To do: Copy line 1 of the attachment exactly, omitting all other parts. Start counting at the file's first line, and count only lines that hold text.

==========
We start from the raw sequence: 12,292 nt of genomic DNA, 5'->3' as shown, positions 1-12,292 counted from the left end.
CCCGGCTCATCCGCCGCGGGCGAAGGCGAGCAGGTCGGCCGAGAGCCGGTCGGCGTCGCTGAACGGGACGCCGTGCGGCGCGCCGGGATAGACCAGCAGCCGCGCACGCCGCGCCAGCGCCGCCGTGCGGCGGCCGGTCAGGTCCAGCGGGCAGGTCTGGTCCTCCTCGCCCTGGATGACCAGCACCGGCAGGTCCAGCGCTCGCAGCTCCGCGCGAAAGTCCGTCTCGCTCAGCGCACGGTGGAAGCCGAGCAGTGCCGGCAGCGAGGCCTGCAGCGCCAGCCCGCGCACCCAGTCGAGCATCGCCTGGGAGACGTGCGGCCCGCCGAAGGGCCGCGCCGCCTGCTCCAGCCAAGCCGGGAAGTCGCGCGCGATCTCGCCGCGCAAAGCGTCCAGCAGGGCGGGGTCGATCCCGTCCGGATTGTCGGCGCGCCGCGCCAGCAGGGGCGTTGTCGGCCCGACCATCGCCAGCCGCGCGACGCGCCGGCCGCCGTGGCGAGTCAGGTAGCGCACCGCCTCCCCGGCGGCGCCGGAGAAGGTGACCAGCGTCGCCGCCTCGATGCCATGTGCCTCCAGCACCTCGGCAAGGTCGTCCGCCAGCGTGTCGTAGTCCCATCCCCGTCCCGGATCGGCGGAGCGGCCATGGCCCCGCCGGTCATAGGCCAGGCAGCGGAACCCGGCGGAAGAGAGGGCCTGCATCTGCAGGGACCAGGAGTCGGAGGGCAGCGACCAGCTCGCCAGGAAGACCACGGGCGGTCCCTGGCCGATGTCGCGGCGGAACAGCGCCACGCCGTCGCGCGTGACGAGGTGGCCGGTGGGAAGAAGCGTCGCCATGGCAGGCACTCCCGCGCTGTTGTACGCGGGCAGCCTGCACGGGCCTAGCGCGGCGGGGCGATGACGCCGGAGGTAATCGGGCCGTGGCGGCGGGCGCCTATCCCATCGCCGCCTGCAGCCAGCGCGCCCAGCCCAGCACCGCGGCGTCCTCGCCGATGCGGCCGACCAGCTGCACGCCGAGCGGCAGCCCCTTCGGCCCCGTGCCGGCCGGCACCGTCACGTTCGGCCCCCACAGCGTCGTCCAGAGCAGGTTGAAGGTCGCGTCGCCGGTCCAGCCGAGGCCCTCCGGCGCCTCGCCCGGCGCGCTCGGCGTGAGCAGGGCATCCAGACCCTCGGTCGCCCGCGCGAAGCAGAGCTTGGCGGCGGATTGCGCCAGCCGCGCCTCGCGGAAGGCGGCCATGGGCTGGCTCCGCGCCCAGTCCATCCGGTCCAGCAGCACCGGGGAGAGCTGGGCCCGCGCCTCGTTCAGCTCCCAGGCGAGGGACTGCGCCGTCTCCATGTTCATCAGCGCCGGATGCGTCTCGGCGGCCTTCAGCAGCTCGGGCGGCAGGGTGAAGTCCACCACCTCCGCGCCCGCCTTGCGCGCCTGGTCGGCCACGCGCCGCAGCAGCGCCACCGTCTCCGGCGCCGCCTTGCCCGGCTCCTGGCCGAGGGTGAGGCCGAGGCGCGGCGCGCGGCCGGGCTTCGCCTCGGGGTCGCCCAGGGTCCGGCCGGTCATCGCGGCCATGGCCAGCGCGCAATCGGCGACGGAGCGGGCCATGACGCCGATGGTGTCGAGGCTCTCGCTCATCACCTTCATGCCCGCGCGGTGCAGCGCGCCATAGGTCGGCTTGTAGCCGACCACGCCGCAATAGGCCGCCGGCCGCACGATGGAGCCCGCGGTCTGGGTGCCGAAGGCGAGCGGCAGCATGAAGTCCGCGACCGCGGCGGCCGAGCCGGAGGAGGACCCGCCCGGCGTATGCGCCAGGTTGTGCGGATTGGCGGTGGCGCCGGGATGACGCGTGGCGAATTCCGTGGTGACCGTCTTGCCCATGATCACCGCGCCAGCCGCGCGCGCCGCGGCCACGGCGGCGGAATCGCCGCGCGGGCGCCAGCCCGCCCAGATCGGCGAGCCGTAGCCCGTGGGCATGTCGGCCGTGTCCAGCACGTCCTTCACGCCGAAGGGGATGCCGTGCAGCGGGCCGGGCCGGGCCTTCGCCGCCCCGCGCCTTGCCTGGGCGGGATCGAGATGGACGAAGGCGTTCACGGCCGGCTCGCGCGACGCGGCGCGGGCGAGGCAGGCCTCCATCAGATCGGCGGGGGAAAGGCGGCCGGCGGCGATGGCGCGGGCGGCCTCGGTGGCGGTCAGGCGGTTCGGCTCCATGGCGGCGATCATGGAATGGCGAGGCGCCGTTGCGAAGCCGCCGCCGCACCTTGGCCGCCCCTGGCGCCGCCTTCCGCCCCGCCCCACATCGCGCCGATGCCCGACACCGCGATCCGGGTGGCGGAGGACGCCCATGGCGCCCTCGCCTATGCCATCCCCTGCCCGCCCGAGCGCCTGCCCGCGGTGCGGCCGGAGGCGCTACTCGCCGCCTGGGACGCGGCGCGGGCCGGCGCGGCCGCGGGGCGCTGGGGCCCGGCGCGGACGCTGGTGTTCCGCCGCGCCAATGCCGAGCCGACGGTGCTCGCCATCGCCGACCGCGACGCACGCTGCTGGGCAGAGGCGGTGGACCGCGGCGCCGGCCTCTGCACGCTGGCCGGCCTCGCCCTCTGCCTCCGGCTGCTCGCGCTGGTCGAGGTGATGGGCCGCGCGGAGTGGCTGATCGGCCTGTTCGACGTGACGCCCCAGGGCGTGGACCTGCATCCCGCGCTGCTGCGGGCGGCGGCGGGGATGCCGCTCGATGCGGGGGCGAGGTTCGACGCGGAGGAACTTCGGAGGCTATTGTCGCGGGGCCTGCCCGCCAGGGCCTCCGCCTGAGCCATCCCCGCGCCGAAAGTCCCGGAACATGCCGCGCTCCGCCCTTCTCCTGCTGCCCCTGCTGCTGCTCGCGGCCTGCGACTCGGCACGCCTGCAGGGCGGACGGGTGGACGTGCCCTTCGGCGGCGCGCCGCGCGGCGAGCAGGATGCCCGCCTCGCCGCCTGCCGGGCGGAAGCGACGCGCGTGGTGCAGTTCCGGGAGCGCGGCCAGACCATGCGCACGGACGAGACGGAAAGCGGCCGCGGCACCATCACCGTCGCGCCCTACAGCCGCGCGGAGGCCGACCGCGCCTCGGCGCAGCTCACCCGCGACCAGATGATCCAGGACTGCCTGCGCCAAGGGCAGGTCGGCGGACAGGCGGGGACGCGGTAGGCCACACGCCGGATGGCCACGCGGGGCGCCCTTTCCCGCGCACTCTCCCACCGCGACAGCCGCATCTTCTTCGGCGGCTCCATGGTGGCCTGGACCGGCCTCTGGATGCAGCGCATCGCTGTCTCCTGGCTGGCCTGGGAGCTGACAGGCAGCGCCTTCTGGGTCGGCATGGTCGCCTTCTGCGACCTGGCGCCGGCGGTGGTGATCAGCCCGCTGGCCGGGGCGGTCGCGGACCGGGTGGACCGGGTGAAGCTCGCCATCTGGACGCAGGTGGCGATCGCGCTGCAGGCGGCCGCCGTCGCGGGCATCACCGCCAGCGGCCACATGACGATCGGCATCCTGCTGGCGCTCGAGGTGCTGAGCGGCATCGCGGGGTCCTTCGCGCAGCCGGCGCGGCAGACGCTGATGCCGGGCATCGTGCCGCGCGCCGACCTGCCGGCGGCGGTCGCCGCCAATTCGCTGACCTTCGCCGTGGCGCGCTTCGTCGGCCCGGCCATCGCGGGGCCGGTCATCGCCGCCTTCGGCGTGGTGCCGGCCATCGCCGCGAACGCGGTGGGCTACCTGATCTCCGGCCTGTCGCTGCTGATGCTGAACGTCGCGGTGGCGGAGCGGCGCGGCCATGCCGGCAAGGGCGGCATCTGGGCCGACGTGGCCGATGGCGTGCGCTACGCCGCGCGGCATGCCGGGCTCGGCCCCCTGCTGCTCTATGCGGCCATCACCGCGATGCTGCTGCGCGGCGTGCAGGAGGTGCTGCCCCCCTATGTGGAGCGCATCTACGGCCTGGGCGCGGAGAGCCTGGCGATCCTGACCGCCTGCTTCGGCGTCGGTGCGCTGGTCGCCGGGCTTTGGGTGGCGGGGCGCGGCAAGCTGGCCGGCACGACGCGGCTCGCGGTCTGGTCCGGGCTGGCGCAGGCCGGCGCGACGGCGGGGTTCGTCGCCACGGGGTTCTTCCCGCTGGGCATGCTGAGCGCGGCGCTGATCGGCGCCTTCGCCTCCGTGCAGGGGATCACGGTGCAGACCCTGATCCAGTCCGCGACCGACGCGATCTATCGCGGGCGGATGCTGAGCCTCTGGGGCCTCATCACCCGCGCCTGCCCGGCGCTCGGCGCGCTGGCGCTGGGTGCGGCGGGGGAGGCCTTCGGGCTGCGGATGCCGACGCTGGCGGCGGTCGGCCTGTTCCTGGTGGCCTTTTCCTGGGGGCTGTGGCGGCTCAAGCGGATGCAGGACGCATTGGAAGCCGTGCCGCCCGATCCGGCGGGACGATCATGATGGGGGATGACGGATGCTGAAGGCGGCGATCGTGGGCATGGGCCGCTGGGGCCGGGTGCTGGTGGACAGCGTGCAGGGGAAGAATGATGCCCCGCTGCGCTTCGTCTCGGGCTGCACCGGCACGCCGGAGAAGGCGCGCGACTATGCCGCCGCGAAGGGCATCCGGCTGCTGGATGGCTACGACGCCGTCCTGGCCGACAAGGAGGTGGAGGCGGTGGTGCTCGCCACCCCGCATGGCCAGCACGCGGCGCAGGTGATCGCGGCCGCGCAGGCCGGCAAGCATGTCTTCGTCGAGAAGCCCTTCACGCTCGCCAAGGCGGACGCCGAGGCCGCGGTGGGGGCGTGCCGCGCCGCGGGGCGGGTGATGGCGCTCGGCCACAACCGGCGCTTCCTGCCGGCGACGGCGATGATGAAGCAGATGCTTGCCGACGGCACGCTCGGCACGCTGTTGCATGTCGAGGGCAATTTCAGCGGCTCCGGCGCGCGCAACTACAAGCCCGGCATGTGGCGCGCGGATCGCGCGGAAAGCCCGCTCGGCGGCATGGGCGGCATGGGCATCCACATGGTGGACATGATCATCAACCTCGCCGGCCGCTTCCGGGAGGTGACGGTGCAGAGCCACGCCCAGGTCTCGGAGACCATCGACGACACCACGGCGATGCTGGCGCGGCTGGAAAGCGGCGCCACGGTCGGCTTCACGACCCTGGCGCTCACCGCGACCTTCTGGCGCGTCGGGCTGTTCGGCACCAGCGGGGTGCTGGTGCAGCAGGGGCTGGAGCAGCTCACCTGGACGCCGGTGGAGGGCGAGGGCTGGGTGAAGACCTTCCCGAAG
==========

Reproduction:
We start from the raw sequence: 12,292 nt of genomic DNA, 5'->3' as shown, positions 1-12,292 counted from the left end.